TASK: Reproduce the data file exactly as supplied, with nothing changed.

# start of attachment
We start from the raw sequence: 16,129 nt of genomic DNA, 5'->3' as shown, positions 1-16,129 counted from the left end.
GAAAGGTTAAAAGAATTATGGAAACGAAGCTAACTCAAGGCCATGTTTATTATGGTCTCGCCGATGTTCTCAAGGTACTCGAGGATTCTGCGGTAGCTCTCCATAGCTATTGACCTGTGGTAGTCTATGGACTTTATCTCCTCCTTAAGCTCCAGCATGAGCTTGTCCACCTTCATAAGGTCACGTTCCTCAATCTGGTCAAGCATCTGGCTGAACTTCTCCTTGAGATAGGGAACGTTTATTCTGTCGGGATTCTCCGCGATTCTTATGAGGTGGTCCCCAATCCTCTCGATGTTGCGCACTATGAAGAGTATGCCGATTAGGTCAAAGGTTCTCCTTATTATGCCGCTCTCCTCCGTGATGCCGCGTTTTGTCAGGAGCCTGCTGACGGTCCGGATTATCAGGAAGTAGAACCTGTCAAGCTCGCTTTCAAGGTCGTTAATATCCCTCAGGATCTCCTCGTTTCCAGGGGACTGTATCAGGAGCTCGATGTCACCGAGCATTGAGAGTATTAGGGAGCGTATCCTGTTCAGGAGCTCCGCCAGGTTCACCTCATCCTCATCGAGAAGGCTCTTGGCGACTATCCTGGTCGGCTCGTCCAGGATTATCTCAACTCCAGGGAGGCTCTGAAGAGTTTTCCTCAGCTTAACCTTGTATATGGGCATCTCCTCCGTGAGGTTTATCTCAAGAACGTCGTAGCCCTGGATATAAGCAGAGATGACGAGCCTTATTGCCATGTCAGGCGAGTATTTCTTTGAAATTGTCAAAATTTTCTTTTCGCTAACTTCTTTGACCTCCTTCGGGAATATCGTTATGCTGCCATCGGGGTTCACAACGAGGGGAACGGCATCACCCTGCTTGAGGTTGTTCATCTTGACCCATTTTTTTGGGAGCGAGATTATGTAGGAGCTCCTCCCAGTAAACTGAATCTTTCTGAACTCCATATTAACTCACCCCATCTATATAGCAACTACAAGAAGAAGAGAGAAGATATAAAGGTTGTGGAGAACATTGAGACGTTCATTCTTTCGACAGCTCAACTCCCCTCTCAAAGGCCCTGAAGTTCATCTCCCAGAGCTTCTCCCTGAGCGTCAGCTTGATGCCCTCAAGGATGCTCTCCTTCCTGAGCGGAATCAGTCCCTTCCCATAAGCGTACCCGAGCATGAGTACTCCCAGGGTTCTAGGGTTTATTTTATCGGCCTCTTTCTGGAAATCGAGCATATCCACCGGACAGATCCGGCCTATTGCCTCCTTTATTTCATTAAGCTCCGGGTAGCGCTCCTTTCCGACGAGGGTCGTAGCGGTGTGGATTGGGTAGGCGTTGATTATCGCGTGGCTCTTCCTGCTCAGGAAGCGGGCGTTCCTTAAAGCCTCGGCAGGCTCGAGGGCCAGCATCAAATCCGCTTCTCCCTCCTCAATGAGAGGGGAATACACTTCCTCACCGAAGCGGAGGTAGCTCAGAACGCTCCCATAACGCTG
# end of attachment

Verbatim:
We start from the raw sequence: 16,129 nt of genomic DNA, 5'->3' as shown, positions 1-16,129 counted from the left end.
GAAAGGTTAAAAGAATTATGGAAACGAAGCTAACTCAAGGCCATGTTTATTATGGTCTCGCCGATGTTCTCAAGGTACTCGAGGATTCTGCGGTAGCTCTCCATAGCTATTGACCTGTGGTAGTCTATGGACTTTATCTCCTCCTTAAGCTCCAGCATGAGCTTGTCCACCTTCATAAGGTCACGTTCCTCAATCTGGTCAAGCATCTGGCTGAACTTCTCCTTGAGATAGGGAACGTTTATTCTGTCGGGATTCTCCGCGATTCTTATGAGGTGGTCCCCAATCCTCTCGATGTTGCGCACTATGAAGAGTATGCCGATTAGGTCAAAGGTTCTCCTTATTATGCCGCTCTCCTCCGTGATGCCGCGTTTTGTCAGGAGCCTGCTGACGGTCCGGATTATCAGGAAGTAGAACCTGTCAAGCTCGCTTTCAAGGTCGTTAATATCCCTCAGGATCTCCTCGTTTCCAGGGGACTGTATCAGGAGCTCGATGTCACCGAGCATTGAGAGTATTAGGGAGCGTATCCTGTTCAGGAGCTCCGCCAGGTTCACCTCATCCTCATCGAGAAGGCTCTTGGCGACTATCCTGGTCGGCTCGTCCAGGATTATCTCAACTCCAGGGAGGCTCTGAAGAGTTTTCCTCAGCTTAACCTTGTATATGGGCATCTCCTCCGTGAGGTTTATCTCAAGAACGTCGTAGCCCTGGATATAAGCAGAGATGACGAGCCTTATTGCCATGTCAGGCGAGTATTTCTTTGAAATTGTCAAAATTTTCTTTTCGCTAACTTCTTTGACCTCCTTCGGGAATATCGTTATGCTGCCATCGGGGTTCACAACGAGGGGAACGGCATCACCCTGCTTGAGGTTGTTCATCTTGACCCATTTTTTTGGGAGCGAGATTATGTAGGAGCTCCTCCCAGTAAACTGAATCTTTCTGAACTCCATATTAACTCACCCCATCTATATAGCAACTACAAGAAGAAGAGAGAAGATATAAAGGTTGTGGAGAACATTGAGACGTTCATTCTTTCGACAGCTCAACTCCCCTCTCAAAGGCCCTGAAGTTCATCTCCCAGAGCTTCTCCCTGAGCGTCAGCTTGATGCCCTCAAGGATGCTCTCCTTCCTGAGCGGAATCAGTCCCTTCCCATAAGCGTACCCGAGCATGAGTACTCCCAGGGTTCTAGGGTTTATTTTATCGGCCTCTTTCTGGAAATCGAGCATATCCACCGGACAGATCCGGCCTATTGCCTCCTTTATTTCATTAAGCTCCGGGTAGCGCTCCTTTCCGACGAGGGTCGTAGCGGTGTGGATTGGGTAGGCGTTGATTATCGCGTGGCTCTTCCTGCTCAGGAAGCGGGCGTTCCTTAAAGCCTCGGCAGGCTCGAGGGCCAGCATCAAATCCGCTTCTCCCTCCTCAATGAGAGGGGAATACACTTCCTCACCGAAGCGGAGGTAGCTCAGAACGCTCCCATAACGCTG